Google I/O had some very interesting location keynotes and some big announcements about Project Tango. One of the interesting keynotes that we didn’t get to watch live – “Making Android sensors and location work for you” had an interesting update for the GPS/GNSS researchers and the industry as a whole.
Google is making raw GPS measurements available to developers!
“This is groundbreaking. It is the first time in history that a mobile application will have access to the raw GPS measurements. This is beneficial to many, but especially the phone makers, because they can use these measurements to help them in their performance testing.” – Steve Malkos, Technical Manager, Android Location and Context Team
Okay, so what?
Google’s move to provide access to raw GPS measurements isn’t necessarily exciting news for Android users; the biggest benefit will be increased location accuracy (and hopefully) lesser time to get that increased accuracy but for the developers and researchers this is great news.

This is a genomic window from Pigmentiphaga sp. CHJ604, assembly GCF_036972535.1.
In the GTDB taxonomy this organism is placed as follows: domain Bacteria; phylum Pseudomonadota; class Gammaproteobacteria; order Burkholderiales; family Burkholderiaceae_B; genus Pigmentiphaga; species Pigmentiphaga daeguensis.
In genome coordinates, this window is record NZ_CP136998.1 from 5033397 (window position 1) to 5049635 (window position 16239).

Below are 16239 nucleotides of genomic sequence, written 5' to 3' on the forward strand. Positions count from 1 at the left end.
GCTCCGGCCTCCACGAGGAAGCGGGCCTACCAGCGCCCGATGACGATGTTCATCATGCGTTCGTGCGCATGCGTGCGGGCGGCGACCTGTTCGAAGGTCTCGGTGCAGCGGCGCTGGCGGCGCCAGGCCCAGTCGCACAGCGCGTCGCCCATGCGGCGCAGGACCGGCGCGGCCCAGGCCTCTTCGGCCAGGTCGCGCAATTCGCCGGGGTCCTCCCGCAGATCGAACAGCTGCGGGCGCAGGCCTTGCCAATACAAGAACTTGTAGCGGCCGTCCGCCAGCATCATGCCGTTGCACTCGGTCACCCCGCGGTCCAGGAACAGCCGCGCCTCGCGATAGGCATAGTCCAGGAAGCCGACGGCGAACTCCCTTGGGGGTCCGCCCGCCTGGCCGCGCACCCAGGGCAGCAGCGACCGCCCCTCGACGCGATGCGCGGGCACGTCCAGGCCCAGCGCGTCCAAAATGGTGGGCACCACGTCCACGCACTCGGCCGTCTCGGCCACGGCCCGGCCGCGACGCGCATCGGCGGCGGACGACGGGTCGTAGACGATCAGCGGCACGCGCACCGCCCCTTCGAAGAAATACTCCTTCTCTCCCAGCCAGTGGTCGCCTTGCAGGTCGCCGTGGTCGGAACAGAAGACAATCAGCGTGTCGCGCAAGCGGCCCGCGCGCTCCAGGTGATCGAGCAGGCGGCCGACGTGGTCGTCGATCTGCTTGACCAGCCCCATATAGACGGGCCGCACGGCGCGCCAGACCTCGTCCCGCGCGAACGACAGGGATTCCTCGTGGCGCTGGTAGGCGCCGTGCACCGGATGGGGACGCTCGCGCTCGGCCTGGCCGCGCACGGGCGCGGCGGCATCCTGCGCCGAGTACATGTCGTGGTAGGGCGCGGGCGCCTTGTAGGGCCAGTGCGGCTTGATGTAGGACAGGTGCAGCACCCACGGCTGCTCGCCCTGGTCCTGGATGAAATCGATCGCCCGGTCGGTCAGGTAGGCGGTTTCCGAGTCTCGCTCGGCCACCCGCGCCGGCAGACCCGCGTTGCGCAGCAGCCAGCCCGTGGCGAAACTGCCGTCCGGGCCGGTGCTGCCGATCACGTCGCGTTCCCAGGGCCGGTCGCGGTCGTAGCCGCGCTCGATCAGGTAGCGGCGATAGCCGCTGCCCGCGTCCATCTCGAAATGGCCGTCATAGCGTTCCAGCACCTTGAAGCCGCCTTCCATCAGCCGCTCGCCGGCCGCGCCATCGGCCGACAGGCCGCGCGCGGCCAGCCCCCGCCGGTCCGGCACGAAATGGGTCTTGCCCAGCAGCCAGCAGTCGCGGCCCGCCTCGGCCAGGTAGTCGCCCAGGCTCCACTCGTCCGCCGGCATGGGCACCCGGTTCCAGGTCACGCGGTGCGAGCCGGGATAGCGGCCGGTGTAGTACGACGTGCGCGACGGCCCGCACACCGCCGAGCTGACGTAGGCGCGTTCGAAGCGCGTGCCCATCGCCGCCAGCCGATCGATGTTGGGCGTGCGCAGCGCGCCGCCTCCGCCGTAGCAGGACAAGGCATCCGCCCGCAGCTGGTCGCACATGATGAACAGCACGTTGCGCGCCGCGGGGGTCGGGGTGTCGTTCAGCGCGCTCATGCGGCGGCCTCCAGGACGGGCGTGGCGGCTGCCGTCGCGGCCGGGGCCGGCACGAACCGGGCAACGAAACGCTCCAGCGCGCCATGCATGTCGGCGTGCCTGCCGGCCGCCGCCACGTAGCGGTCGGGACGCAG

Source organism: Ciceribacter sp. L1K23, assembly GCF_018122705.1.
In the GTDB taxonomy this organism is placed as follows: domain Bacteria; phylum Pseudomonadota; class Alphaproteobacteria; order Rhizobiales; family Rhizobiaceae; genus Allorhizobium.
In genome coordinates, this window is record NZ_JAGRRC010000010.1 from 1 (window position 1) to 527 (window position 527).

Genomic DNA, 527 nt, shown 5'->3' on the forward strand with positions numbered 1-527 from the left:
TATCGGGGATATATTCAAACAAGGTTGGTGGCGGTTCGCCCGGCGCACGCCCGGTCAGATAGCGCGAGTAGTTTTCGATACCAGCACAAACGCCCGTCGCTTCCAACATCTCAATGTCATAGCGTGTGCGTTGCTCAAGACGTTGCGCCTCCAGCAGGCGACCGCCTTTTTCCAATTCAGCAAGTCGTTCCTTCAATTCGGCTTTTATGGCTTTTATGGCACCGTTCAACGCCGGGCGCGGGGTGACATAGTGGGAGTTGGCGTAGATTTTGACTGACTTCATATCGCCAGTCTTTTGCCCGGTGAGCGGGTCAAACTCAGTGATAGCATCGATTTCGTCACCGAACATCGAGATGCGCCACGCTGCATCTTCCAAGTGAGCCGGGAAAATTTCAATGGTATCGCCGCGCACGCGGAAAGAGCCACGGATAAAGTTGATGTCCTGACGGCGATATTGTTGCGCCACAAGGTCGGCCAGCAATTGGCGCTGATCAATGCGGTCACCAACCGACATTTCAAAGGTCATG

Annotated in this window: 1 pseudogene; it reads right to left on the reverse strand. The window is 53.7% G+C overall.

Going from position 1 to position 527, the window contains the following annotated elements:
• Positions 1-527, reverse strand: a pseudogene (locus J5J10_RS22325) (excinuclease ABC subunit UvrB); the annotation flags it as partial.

Smartphones as earthquake sensor?
Remember the research (from 2015) where the scientists were working on using smartphones as earthquake early warning sensors? One of the limitations in the research was that they needed to provide external GPS sensors in order to get the raw GPS/GNSS measurements required to be able to serve its purpose as earthquake early sensor. With Android N, they will be able to reach a much larger audience and all without having to provide external sensors.
What’s in it for the industry?
The high-precision location industry isn’t going to benefit from having access to raw GPS measurements on your smartphone where the GPS sensor isn’t build for such high-accuracy applications. However, it’s going to be really interesting to see how the industry uses these low-cost, low-accuracy sensors for in-car navigation and other applications where near meter-level accuracy is required.
“….And if you ever had a bright idea on how to use GPS measurements, now’s your time to shine.” – Steve Malkos, Technical Manager, Android Location and Context Team